Straton Watch Review: Legera Bullhead Chronograph

By: Kaz Mirza

I don’t know why but ever since I started getting familiar with microbrand watches, Straton Watch Co. has always been attractive to me. The first piece I ever saw online was the Vintage Driver Chrono. Then later down the line it was the Syncro. There was something so appealing about a vintage inspired driver that took a fun approach to colors and textures. That’s what I think really drove me towards the brand’s aesthetics. I don’t really have knowledge of passion for cars, but I do love me some fun vintage-inspired timepieces.

But until recently I never had the opportunity to actually handle a Straton Watch Co. piece. Then the brand reached out and asked if I would like to spend time with a prototype of the most recent Straton Watch Legera Bullhead Chrono. Obviously the answer was yes. Did my first impression live up to my long time expectations?

How’s The Legera Bullhead Case?

I was sent two case versions of the Legera Chrono: the standard Legera and the Bullhead configuration. I chose to focus on the Bullhead for this review because I figured you fine folks would be more interested in information on this version.

Unfortunately my first impression of this watch stuck with me throughout my whole experience – this thing is pretty goddamn big. I mean, I understand there are dimension concessions to be made with a bullhead chronograph, but the Straton Watch Co. Bullhead Chrono feels pretty unwearable for someone with my wrist-size (6.75″). Or maybe it’s more appropriate to say that it just doesn’t fall into a size that I normally wear.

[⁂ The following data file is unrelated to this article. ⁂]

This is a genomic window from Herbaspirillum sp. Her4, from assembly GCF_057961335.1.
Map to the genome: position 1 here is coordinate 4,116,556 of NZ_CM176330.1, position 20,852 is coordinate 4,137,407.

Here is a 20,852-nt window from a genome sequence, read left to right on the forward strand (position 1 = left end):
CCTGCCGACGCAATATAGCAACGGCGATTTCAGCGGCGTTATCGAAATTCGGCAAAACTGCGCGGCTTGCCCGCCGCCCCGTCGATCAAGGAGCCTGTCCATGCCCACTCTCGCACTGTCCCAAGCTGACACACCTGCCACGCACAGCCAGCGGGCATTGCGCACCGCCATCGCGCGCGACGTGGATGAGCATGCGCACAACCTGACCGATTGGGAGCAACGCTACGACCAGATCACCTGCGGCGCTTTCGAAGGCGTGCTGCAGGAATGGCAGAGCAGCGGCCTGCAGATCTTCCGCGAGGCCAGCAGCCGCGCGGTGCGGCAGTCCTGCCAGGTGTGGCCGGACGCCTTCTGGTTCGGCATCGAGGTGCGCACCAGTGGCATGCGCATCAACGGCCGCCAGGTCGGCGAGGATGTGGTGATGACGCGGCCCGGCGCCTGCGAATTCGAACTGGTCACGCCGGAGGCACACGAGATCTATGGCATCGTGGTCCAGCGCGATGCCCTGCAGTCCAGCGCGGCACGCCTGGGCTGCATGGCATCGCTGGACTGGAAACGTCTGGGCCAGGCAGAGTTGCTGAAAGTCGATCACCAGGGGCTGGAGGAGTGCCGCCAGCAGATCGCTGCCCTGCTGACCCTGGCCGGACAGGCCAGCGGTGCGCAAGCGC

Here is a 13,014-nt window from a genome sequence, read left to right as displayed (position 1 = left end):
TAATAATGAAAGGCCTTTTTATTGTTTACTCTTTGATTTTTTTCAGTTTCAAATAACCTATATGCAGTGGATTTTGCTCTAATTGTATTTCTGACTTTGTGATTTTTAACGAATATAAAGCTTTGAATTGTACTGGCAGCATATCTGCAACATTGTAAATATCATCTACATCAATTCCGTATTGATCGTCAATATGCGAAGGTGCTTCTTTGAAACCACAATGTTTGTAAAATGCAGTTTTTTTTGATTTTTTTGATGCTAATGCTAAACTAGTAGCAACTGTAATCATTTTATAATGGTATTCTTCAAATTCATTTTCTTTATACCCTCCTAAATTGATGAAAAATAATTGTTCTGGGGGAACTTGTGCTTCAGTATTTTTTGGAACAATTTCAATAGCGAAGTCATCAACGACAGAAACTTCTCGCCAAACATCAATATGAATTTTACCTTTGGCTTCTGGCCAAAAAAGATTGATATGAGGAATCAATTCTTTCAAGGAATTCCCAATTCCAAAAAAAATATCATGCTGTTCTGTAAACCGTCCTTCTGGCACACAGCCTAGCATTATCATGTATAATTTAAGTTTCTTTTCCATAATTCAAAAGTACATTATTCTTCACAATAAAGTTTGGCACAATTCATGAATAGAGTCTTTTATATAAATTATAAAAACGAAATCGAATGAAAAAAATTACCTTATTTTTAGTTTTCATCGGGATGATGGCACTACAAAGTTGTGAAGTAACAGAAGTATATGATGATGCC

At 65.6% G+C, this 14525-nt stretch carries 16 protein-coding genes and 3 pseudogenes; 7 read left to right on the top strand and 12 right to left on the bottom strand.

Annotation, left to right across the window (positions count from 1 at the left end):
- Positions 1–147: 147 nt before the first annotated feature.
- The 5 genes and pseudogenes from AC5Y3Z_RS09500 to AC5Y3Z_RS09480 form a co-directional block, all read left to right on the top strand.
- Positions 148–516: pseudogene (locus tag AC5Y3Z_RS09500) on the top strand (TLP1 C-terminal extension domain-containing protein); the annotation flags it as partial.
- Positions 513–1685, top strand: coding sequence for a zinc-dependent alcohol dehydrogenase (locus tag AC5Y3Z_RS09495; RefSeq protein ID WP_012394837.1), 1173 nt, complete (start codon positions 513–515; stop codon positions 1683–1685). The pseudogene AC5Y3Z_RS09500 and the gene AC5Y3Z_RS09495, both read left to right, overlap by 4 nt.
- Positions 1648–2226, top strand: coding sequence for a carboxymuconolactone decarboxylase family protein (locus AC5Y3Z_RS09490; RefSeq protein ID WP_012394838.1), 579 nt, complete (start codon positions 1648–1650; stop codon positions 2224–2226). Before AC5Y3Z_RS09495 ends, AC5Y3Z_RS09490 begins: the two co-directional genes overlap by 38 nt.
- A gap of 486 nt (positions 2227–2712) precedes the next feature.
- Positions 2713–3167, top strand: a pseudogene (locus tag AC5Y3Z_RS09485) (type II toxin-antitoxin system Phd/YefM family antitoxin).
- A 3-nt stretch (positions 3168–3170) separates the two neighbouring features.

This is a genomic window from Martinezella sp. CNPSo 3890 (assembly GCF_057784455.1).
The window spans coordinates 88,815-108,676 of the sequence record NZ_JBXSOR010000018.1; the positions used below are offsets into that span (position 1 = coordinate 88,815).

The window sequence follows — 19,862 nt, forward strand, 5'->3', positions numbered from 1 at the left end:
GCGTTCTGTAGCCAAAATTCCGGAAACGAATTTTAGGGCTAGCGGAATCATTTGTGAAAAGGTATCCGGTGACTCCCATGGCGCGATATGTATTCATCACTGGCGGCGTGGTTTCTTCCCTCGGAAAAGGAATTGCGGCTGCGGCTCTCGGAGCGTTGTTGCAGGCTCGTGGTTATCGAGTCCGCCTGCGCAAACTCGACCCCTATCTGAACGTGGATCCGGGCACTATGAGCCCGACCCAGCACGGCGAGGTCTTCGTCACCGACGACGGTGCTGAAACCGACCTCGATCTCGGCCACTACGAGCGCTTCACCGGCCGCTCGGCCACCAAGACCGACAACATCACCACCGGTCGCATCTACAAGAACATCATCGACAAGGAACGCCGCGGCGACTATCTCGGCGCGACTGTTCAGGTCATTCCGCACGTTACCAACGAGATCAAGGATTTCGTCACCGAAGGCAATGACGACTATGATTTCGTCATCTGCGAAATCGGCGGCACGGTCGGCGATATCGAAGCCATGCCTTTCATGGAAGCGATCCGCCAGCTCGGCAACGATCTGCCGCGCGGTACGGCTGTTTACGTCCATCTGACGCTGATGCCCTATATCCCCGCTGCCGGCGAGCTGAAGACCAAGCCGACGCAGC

With the case diameter at 42mm and lug to lug measurements at 49mm, those two dimensions are standard enough. But the position of the movement to accommodate the bullhead chronograph style creates a thick-to-“less-thick” wedge shaped slope on the case’s profile. On the “less-thick” side of the spectrum the Straton Watch Chronograph is approx. 16mm thick – at its most thick (towards the crown and pushers) it’s approx. 19mm. It creates a very odd, top-heavy wearing experience while on wrist.

The Straton Watch Co Legera Bullhead Chronograph seems to try account for this top-heavy impact by being incredibly comfortable against the wrist. The back of the case is machined incredibly well and contours very ergonomically to the back of my wrist. In fact, the construction of the entire case is done to a very high degree. The actual profile is quite simple but that just means the few design flourishes that exist must be executed extremely well, which is certainly the case. What’s worth noting is the high polished bevel at the juncture of the case side and case top. The entire case is brushed except for this high polished line and I found myself incredibly impressed with the detailing.

The actual “Bullhead” configuration of the Straton Watch Co. Legera is a strong x-factor here, but as I mentioned earlier it’s also a potential impediment for wearers with a smaller wrist size (like me). The Bullhead configuration allows for incredibly easy access to the buttons. Starting, stopping, and resetting the chronograph requires as little movement from your fingers and wrists as possible.